By the way, no need to call me "sir". I'm 13.

"This woman painted a picture of me; she was clearly a psychopath"

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**John E. Franklin****Member**- Registered: 2005-08-29
- Posts: 3,588

A really awesome code to know is Braille.

See this encoder tool on our site here.

http://www.mathsisfun.com/braille-translation.html

**igloo** **myrtilles** **fourmis**

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**Laterally Speaking****Real Member**- Registered: 2007-05-21
- Posts: 356

It isn't really a code if millions of people have to know it, but it's a good way to get a message past someone who doesn't know it, which most people don't.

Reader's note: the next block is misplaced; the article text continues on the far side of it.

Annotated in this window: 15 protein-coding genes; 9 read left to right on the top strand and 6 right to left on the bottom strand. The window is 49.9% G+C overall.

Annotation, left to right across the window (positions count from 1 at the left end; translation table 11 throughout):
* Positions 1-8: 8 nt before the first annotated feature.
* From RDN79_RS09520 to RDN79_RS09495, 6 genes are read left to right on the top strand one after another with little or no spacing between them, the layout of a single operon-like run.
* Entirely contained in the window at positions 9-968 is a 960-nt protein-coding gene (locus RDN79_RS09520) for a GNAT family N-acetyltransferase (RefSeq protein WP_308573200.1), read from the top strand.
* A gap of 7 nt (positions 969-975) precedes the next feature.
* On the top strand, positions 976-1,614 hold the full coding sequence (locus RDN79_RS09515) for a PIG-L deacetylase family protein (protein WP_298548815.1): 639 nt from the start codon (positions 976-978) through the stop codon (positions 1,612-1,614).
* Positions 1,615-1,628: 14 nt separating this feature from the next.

"This woman painted a picture of me; she was clearly a psychopath"

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**Laterally Speaking****Real Member**- Registered: 2007-05-21
- Posts: 356

Morse code isn't used much any more, so it's handy to know if you want to send a message to someone with relatively low chances of it being intercepted.

There is another form of cryptography that relies on single photons being sent, polarized in a specific direction.

I've gotta run now, so I'll explain (to myself, it seems) later.

"This woman painted a picture of me; she was clearly a psychopath"

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**Laterally Speaking****Real Member**- Registered: 2007-05-21
- Posts: 356

The idea of quantum cryptography was told to me in a book, The Code Book, by Simon Singh.